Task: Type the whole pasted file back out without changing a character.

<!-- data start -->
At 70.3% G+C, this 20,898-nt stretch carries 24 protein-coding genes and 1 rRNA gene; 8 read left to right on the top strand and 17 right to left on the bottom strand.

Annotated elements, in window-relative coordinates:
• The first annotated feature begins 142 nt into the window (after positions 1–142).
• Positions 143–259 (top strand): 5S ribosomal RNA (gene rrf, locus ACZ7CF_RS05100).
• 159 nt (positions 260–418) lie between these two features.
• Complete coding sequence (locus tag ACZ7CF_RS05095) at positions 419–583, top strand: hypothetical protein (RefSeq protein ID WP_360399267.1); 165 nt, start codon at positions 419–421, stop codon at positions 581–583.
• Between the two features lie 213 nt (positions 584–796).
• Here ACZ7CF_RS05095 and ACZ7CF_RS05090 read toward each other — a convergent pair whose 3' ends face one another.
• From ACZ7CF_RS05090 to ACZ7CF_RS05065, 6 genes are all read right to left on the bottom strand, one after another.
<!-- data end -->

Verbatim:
At 70.3% G+C, this 20,898-nt stretch carries 24 protein-coding genes and 1 rRNA gene; 8 read left to right on the top strand and 17 right to left on the bottom strand.

Annotated elements, in window-relative coordinates:
• The first annotated feature begins 142 nt into the window (after positions 1–142).
• Positions 143–259 (top strand): 5S ribosomal RNA (gene rrf, locus ACZ7CF_RS05100).
• 159 nt (positions 260–418) lie between these two features.
• Complete coding sequence (locus tag ACZ7CF_RS05095) at positions 419–583, top strand: hypothetical protein (RefSeq protein ID WP_360399267.1); 165 nt, start codon at positions 419–421, stop codon at positions 581–583.
• Between the two features lie 213 nt (positions 584–796).
• Here ACZ7CF_RS05095 and ACZ7CF_RS05090 read toward each other — a convergent pair whose 3' ends face one another.
• From ACZ7CF_RS05090 to ACZ7CF_RS05065, 6 genes are all read right to left on the bottom strand, one after another.